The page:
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Game of Thrones included a subtle nod to one of Euron Greyjoy’s sadistic rituals

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Game of Thrones season 7 episode 2 Helen Sloan/HBO

It can be difficult to catch every moment in Game of Thrones because of how the episodes are often shot. Some scenes are simply too dark to make out specific details; others are paced so quickly that it’s nearly impossible to follow along with.

[Warning: The following contains spoilers for the most recent episode of Game of Thrones.]

This week on Game of Thrones we got to see the incomparable Euron Greyjoy in action, launching a naval attack on the Sand Snakes with the crew aboard his ship, The Silence. In the first episode of this season, Greyjoy promised that he would deliver a gift to Cersei and he did. By setting his sights on the women that killed Cersei’s daughter, he gave the current queen sitting atop the Iron Throne the best gift she could ask for.

The battle scene is one of the more uniquely choreographed fight scenes in Game of Thrones, but because the framerate is so incredibly fast, it’s hard to pay attention to what’s happening in the background. If you slow it down, however, and really pay attention, you’ll notice his crew cutting out the tongues of those they have captured.

This may seem like nothing more than a deranged torture method, but there’s actually a reason for the slicing. In the books, Euron Greyjoy would cut the tongues out of the men whose lives he chose to spare after raiding their ships. The idea was to essentially not allow them to talk back, question his command or enact mutiny against him during their travels. Greyjoy would collect these men and, in return for sparing their lives, they would help him during his raids, cutting out the tongues of men they captured and keeping the vicious cycle going.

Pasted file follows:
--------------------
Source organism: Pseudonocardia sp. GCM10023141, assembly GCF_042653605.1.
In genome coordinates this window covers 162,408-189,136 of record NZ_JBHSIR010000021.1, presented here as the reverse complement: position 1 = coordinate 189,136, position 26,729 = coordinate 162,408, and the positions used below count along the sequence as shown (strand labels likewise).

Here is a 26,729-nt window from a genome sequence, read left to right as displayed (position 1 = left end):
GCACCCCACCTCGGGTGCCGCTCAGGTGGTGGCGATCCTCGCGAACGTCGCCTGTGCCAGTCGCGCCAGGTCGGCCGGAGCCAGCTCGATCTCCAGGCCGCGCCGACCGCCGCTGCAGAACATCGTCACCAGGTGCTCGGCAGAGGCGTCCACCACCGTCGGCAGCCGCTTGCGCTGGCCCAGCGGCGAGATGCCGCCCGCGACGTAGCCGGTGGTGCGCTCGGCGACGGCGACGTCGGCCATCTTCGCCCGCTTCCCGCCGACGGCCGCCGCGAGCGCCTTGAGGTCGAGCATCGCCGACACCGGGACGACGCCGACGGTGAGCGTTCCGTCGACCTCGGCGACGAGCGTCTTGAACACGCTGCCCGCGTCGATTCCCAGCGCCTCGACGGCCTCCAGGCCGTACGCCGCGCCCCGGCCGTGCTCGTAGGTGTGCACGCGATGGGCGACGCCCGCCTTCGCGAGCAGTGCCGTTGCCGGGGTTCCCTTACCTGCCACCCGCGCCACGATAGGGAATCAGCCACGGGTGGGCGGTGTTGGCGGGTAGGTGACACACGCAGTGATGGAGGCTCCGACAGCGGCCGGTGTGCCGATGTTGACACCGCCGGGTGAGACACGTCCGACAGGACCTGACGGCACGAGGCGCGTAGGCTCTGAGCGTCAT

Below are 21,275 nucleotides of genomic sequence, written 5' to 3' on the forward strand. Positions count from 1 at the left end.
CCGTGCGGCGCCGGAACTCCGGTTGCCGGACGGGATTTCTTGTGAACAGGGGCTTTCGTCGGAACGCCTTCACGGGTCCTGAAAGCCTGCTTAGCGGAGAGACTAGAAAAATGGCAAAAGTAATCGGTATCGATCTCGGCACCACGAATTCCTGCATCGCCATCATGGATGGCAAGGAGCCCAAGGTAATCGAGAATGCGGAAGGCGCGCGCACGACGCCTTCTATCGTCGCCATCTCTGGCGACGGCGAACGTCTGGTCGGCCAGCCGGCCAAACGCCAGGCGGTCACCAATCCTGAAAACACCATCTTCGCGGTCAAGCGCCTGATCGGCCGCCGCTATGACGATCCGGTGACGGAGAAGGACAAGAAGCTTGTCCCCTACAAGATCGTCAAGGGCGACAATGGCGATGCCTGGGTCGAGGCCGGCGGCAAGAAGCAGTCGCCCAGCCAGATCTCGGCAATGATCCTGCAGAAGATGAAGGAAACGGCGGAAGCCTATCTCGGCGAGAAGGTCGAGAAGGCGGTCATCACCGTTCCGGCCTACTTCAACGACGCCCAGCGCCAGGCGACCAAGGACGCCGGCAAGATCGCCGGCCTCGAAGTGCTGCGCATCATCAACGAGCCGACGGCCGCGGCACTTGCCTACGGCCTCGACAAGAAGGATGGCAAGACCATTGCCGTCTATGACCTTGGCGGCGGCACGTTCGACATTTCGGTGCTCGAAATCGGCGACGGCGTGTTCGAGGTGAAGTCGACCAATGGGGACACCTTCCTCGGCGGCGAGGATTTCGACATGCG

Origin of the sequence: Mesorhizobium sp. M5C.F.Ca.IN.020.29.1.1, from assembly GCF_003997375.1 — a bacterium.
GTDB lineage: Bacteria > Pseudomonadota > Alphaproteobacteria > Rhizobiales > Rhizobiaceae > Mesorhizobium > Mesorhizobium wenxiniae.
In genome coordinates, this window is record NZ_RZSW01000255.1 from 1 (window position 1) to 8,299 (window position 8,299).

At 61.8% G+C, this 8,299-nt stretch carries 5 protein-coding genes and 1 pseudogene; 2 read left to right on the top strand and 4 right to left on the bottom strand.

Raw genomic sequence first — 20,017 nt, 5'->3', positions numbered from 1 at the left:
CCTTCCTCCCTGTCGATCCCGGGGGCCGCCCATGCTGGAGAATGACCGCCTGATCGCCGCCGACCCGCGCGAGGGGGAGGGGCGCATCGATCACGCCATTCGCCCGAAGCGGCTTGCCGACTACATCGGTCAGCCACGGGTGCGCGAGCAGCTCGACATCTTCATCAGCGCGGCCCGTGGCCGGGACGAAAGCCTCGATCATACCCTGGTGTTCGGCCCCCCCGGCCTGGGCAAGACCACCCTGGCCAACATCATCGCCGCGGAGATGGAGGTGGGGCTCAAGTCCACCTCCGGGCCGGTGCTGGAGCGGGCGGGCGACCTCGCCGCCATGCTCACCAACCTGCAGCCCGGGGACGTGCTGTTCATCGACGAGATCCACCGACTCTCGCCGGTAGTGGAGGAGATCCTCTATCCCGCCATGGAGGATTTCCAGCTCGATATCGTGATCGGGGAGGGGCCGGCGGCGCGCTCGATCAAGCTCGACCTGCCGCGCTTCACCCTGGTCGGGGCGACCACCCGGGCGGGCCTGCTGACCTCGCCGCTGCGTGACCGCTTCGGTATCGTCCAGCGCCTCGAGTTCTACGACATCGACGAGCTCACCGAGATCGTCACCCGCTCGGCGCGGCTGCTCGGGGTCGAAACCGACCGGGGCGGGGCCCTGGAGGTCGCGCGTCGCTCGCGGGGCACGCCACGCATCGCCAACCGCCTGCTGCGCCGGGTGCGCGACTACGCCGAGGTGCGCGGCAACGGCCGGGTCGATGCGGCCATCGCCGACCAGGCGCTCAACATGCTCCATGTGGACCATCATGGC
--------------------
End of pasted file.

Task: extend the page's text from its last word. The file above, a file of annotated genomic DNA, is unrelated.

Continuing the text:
Game of Thrones season 7 episode 2 Helen Sloan/HBO

In the scene where Euron is holding Yara hostage, asking Theon to make a decision regarding the fate of his sister, you can see the men in the background cutting out the tongues of men, paying homage to the ritual that appears in the books.

This isn’t the only subtle nod showrunners David Benioff and D.B. Weiss included in the episode, either. The axe that Euron wields in the episode is a tribute to his brother, Victarion, who unfortunately did not make it into the series.

Game of Thrones airs Sundays at 9 p.m. ET on HBO.

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